I will be happy to answer the question you ask, once you have provided the information requested by 00ec25 above.
    • PhilE
    • By PhilE 11th Jun 17, 2:01 PM
    • 83 Posts
    • 87 Thanks
    PhilE
    • #7
    • 11th Jun 17, 2:01 PM
    • #7
    • 11th Jun 17, 2:01 PM
    Can anyone please help me
    My mother has a rental property that she lived in until 10 years ago and now rents out.
    She wishes to gift aid the property to me (not sure if this could be done) or if she sells the property to me at a reduced rate what % of tax would she need to pay in tax?
    Thank you
    Originally posted by funnymonkey
    You don't get charged Capital Gains for the time you've lived in a property as your only place of residence. You get charged CG for the time you've rented.
    In this case its a mixed use, so she would pay CGT for the time she rented out the property. This still applies if she gifts you the property or sells it to you at a reduced rate, the tax would be based on the market value of the property.

    If she gifts the property to you, Inheritance Tax gets cancelled after 7 years of the gift being made, with a sliding scale in the meantime. If she were to decide to live in the property again after giving it to you, its then regarded as a 'gift with reservation of benefit,' and subject to the full inheritance tax rate, unless she rents from you at the going market rate.
    Whether your mums estate would be liable for IHT depends on the value of the estate. So IHT may or may not be a consideration.

    Also, you couldn't buy your mums house at a reduced rate and escape IHT. The taxman would view the house as market value, so to avoid IHT you'd have to purchase the house at market value. Chat to a solicitor about this to confirm.

    Stamp Duty will only apply to the gift if there is a mortgage attached to it, which the receiver of the gifted property would have to pay for.

    And of course, if the property is still being rented you pay income tax on the rent.
    Last edited by PhilE; 11-06-2017 at 2:36 PM.
    • 00ec25
    • By 00ec25 12th Jun 17, 10:34 AM
    • 4,558 Posts
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    00ec25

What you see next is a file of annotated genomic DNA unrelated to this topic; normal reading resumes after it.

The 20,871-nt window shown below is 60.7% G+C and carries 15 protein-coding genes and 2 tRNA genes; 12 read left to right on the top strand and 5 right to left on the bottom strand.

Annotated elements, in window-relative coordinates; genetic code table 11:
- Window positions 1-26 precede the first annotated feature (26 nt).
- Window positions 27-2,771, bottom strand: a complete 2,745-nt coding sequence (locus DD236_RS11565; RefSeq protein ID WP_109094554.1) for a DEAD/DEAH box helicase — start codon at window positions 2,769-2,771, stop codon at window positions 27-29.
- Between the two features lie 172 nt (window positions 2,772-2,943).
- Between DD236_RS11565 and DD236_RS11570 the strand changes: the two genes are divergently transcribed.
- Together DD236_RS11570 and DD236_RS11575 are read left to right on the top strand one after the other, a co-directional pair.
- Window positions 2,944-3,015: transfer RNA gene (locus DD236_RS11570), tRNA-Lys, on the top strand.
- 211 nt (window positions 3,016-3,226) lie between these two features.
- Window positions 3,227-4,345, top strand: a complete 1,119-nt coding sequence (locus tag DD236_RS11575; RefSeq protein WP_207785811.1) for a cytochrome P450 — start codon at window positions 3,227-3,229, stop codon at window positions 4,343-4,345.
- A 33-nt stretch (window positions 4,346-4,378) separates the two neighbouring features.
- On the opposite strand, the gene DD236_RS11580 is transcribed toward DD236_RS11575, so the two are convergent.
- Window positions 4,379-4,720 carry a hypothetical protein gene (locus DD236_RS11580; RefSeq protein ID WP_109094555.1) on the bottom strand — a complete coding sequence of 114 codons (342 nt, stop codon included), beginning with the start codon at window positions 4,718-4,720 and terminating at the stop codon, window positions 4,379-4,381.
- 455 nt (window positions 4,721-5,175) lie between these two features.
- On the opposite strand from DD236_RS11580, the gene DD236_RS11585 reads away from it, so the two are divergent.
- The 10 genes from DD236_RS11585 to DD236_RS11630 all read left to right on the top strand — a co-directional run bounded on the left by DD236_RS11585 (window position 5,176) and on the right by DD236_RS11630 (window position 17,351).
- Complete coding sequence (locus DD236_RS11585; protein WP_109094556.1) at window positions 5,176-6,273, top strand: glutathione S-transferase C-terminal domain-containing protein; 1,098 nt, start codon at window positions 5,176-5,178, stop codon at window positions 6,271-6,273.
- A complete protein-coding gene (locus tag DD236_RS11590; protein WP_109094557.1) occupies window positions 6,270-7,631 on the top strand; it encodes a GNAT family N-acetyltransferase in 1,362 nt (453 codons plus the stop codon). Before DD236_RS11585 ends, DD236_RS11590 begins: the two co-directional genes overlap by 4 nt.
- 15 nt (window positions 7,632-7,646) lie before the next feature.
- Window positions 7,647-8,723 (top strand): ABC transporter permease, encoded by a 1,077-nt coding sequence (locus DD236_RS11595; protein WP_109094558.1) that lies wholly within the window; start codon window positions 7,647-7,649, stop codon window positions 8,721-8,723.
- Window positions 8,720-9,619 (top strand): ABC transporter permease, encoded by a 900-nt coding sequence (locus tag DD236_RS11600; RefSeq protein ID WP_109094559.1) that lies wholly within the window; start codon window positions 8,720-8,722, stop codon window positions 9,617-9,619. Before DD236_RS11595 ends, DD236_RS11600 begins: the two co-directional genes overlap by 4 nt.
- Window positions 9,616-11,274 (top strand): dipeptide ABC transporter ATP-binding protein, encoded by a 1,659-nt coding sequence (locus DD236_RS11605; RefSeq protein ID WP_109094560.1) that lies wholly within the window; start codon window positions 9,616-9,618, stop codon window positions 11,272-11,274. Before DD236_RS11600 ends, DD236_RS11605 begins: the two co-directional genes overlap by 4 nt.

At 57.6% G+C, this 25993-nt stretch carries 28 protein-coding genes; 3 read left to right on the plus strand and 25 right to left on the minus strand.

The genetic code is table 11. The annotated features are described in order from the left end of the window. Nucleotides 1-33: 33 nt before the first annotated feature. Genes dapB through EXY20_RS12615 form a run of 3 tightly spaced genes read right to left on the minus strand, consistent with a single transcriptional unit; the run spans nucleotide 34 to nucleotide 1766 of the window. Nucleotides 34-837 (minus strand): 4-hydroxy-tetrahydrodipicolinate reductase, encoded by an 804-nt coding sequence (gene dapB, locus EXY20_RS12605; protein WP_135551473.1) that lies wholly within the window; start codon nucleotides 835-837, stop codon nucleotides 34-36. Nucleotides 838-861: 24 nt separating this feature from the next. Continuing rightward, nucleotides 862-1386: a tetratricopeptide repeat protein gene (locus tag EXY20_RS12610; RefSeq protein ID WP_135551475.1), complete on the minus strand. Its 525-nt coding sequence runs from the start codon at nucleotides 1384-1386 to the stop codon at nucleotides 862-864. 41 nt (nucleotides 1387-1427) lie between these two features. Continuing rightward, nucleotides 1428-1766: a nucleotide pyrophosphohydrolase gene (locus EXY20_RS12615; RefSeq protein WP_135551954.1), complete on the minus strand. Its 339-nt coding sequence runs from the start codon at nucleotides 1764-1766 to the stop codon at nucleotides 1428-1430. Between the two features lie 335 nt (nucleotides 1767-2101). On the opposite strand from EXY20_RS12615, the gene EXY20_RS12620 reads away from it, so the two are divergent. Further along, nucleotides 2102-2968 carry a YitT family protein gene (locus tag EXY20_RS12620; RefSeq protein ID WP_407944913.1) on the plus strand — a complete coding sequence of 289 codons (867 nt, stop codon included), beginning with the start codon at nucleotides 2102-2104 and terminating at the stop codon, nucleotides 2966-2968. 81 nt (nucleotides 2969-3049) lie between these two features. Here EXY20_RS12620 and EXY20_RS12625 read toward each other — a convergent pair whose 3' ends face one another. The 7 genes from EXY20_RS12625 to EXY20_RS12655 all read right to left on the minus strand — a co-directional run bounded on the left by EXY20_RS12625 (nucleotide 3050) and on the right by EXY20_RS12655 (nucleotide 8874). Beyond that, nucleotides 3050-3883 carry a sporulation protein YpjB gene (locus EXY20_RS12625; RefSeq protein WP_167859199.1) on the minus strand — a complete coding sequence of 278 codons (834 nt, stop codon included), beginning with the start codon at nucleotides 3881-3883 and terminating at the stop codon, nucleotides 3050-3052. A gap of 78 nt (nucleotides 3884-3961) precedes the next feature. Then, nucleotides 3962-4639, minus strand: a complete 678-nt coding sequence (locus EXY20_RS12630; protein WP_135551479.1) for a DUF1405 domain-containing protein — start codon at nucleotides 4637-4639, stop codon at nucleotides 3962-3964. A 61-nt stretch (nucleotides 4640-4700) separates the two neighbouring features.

• #8
    • 12th Jun 17, 10:34 AM
    • #8
    • 12th Jun 17, 10:34 AM
    OP, do you want to know the answer or not? I see you have posted on other threads since this one yet appear not to have returned here?
    • funnymonkey
    • By funnymonkey 16th Jun 17, 10:11 AM
    • 47 Posts
    • 2 Thanks
    funnymonkey
    • #9
    • 16th Jun 17, 10:11 AM
    • #9
    • 16th Jun 17, 10:11 AM
    Thank you very much for your replies...looking at a different possibility now.
    Much apprecited
    • Keep pedalling
    • By Keep pedalling 16th Jun 17, 10:22 AM
    • 3,446 Posts
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    Keep pedalling
    If this is your mother's only major asset, she would silly to give it away.
    • rmltcob
    • By rmltcob 18th Jun 17, 5:14 AM
    • 2 Posts
    • 0 Thanks
    rmltcob
    CGT liability
    Hi - Q re CGT.

    I brought a 2nd property in May 2006 for £197,500 and its been rented out for c.90% of the time since then. I now want to sell it, likely value is £365,000 as is, more with renovations/improvements.

    During this entire period ive been below min tax threshold, and never made any CGT claims.

    Maintenance, improvements and purchase/sale/agents/solicitors fees are likely c.£20,000 over 11 years.

    What might my CGT liability be if I sell now, or if consider additional renovations/improvments before sale pls?

    Any other suggestions to limit CGT liability?

    Cheers
    • csgohan4
    • By csgohan4 18th Jun 17, 7:04 AM
    • 3,647 Posts
    • 2,276 Thanks
    csgohan4
    Hi - Q re CGT.

    I brought a 2nd property in May 2006 for £197,500 and its been rented out for c.90% of the time since then. I now want to sell it, likely value is £365,000 as is, more with renovations/improvements.

    During this entire period ive been below min tax threshold, and never made any CGT claims.